If you haven't figured out by now, we're obsessed with Japan! It might be because we're simply JDM fanboys and things like the Nissan Skyline aren't accessible here in the States. Sure, we have the R35 GT-R, but there's always going to be an infatuation with '90s Japanese sports cars like the R33 Skyline. Which explains why we lost our marbles when we encountered Daisuke Yokoyama's Skyline at our Tokyo Fresh Car Meet the night before Tokyo Auto Salon.
During the day, Daisuke operates his shop Oval Auto Performance in Adachi-Ku. He also happens to be heavily involved in the community as the CEO of Hoonigan Japan and a member of Hardcore Tokyo Japan. His R33 is a different story, though... It's not a car you'd normally see at a car show or even on public streets. He may be a business owner during the day, but at night he's part of a wangan midnight racing team. His Skyline is notorious (and possibly wanted by local authorities) for performing actions beyond the threshold of acceptable conduct on public roads. Don't try this at home, kids!
Allowing Daisuke to do who knows what is an explosive powerplant under the hood. Far from ordinary, an RB26DETT N1 rests between the shock towers. The N1 basically means that Nismo modified the standard motor with an improved crankshaft, water channels, piston rings, and turbos. All that, plus a 2.8L HKS stroker kit and more aggressive V-Spec cams meant this motor was ready for bigger boost. To suck in as much air as possible is a T78 turbo. The titanium exhaust, exhaust manifold, and surge tank are completely custom one-off pieces fabricated specifically for Daisuke's car. When all was said and done, the motor is estimated to put down 700 ponies to all four wheels.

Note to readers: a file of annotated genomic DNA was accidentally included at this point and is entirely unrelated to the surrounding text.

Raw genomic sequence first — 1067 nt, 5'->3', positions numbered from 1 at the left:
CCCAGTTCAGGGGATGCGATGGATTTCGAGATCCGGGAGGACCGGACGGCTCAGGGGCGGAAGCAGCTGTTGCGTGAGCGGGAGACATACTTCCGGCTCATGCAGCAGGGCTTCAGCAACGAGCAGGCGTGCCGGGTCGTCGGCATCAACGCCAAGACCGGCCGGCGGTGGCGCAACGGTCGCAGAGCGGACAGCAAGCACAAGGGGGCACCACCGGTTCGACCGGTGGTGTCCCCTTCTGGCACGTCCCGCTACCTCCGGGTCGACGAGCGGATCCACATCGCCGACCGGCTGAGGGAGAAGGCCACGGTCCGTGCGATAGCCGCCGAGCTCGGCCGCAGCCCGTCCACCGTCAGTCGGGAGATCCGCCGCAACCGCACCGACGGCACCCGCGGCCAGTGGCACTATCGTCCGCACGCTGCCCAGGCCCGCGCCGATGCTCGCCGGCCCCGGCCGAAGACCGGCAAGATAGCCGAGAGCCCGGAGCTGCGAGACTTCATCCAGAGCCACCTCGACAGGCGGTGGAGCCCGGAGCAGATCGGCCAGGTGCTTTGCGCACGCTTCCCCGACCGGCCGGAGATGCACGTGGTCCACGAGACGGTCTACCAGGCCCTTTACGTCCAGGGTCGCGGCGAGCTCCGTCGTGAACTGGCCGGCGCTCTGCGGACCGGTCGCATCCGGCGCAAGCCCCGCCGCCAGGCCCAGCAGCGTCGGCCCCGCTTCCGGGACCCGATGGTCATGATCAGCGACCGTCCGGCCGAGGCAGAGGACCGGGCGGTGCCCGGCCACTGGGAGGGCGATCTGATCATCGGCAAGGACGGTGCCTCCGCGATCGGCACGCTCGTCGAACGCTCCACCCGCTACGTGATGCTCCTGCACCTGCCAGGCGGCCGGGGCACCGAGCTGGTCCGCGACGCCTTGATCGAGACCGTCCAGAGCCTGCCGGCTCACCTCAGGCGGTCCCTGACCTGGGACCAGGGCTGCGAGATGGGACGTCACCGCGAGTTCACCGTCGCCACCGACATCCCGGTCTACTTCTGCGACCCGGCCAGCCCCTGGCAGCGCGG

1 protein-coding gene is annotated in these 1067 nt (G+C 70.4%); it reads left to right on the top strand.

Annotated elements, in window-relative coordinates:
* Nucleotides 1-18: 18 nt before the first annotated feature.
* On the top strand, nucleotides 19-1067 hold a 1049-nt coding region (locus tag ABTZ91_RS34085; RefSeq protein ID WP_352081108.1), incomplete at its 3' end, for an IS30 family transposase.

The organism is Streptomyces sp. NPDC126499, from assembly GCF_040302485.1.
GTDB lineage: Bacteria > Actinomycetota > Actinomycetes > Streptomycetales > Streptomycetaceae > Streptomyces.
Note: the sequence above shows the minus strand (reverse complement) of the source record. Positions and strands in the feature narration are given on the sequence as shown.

With all that power, the R33 needs the right chassis upgrades. To handle those tight highway corners, Quantum Racing suspension components were added, while Brembo brake calipers and AP rotors allow the coupe to stop on the dime.
The exterior is kept straightforward with a Trust front bumper, a carbon hood, and a custom rear spoiler. For wheels, Daisuke is rolling on classic bronze TE37s. And to keep weight down, he installed polycarbonate windows made by Lexan—almost gives this R33 a true race car feel.
Then you look inside the interior and it's a dead giveaway this car was made to go fast. Recaro seats, a Nardi steering wheel, eight-point rollcage, and a few gauges are all Daisuke needs to attack the highways. For shits and giggles, he still rocks the race inspection stickers from '99.
Even with a questionable street racing reputation, he's one of the nicest guys we've met. With our affairs in order, we said "yes" to an opportunity for a few joyrides on the highway. Luckily, there were no encounters with the police, but we did almost lose our ramen! Professional Formula D driver Matt Field may have said it best, as he was lucky enough to get behind the wheel of the car after our Tokyo Fresh meet, "Driving this car is like playing with a knife at 10 years old. It can get you and easily spin all four tires on the freeway. Luckily, the brakes are face-melting good. Daisuke's car is wild and a shitload of fun!"